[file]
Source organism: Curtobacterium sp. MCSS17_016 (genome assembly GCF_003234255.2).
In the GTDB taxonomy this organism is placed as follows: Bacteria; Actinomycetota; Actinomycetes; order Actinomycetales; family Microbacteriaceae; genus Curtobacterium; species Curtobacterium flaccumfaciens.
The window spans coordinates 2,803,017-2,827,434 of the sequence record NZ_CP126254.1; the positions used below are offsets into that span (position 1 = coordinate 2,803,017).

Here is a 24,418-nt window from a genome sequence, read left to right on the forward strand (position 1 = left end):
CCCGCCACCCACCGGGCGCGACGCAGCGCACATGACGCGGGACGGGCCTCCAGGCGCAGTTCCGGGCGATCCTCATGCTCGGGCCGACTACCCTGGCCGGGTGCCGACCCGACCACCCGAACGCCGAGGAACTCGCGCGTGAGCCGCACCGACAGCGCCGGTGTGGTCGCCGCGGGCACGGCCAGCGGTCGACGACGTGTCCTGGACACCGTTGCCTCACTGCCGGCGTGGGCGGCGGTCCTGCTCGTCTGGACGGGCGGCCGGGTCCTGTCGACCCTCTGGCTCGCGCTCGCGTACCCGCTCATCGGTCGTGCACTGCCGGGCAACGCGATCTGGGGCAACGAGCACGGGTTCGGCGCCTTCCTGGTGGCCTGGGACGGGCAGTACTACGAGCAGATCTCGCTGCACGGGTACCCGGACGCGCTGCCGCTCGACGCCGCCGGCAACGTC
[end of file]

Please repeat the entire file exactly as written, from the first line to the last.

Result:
Source organism: Curtobacterium sp. MCSS17_016 (genome assembly GCF_003234255.2).
In the GTDB taxonomy this organism is placed as follows: Bacteria; Actinomycetota; Actinomycetes; order Actinomycetales; family Microbacteriaceae; genus Curtobacterium; species Curtobacterium flaccumfaciens.
The window spans coordinates 2,803,017-2,827,434 of the sequence record NZ_CP126254.1; the positions used below are offsets into that span (position 1 = coordinate 2,803,017).

Here is a 24,418-nt window from a genome sequence, read left to right on the forward strand (position 1 = left end):
CCCGCCACCCACCGGGCGCGACGCAGCGCACATGACGCGGGACGGGCCTCCAGGCGCAGTTCCGGGCGATCCTCATGCTCGGGCCGACTACCCTGGCCGGGTGCCGACCCGACCACCCGAACGCCGAGGAACTCGCGCGTGAGCCGCACCGACAGCGCCGGTGTGGTCGCCGCGGGCACGGCCAGCGGTCGACGACGTGTCCTGGACACCGTTGCCTCACTGCCGGCGTGGGCGGCGGTCCTGCTCGTCTGGACGGGCGGCCGGGTCCTGTCGACCCTCTGGCTCGCGCTCGCGTACCCGCTCATCGGTCGTGCACTGCCGGGCAACGCGATCTGGGGCAACGAGCACGGGTTCGGCGCCTTCCTGGTGGCCTGGGACGGGCAGTACTACGAGCAGATCTCGCTGCACGGGTACCCGGACGCGCTGCCGCTCGACGCCGCCGGCAACGTC